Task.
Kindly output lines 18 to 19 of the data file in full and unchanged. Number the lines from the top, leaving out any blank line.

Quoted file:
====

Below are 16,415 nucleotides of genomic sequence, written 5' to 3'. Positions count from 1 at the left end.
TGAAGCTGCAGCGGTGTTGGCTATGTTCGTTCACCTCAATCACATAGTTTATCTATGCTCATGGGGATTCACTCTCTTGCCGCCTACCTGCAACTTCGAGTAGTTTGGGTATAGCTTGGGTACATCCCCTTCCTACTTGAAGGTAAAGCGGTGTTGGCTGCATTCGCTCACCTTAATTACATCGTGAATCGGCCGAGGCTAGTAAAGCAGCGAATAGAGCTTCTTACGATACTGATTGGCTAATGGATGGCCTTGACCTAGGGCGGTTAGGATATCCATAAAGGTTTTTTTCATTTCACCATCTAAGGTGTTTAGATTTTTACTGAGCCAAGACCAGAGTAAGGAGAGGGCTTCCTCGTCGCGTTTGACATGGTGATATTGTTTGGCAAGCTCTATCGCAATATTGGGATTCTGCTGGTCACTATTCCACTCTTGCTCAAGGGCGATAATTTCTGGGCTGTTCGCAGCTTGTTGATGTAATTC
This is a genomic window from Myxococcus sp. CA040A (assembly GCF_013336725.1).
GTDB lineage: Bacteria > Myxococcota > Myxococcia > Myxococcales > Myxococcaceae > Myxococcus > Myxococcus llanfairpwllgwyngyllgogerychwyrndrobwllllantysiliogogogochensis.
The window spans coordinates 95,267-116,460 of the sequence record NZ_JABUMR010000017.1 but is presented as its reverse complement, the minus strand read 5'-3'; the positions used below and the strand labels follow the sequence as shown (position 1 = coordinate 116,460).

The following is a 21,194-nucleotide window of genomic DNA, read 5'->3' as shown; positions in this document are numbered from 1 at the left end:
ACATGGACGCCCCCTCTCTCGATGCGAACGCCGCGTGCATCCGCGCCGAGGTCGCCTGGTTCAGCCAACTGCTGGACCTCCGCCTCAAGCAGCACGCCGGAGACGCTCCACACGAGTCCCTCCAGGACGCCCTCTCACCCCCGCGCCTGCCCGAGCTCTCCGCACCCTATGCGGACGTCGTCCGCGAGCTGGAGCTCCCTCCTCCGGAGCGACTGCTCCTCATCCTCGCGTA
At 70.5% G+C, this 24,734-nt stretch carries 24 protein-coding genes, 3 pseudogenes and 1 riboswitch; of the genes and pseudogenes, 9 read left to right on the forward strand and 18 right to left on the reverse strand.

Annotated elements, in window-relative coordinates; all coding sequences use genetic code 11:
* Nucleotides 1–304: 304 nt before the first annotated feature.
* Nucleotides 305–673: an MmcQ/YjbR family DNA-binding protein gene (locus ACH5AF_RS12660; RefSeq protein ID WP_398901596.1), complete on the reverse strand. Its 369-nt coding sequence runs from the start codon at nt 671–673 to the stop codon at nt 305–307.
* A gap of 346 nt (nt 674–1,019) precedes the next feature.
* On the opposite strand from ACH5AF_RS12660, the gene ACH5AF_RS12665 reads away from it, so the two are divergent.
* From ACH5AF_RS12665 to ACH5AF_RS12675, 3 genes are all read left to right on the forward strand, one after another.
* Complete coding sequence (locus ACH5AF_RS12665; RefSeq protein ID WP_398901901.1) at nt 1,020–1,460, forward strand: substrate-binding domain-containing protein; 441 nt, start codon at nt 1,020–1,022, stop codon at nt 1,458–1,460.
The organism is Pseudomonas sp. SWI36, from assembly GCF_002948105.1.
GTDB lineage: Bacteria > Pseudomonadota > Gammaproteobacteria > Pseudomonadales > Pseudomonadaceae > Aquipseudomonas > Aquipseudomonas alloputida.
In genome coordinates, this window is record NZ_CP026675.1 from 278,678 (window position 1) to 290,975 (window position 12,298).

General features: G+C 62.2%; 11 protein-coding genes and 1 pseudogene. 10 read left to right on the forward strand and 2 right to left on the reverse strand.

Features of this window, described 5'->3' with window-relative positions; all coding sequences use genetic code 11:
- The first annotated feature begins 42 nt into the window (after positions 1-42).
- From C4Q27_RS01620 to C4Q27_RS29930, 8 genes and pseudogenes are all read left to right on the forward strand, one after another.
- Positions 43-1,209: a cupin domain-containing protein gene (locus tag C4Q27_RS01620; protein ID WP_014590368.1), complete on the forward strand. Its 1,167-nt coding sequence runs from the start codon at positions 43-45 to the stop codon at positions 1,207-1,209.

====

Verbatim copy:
In genome coordinates, this window is record NZ_CP026675.1 from 278,678 (window position 1) to 290,975 (window position 12,298).

General features: G+C 62.2%; 11 protein-coding genes and 1 pseudogene. 10 read left to right on the forward strand and 2 right to left on the reverse strand.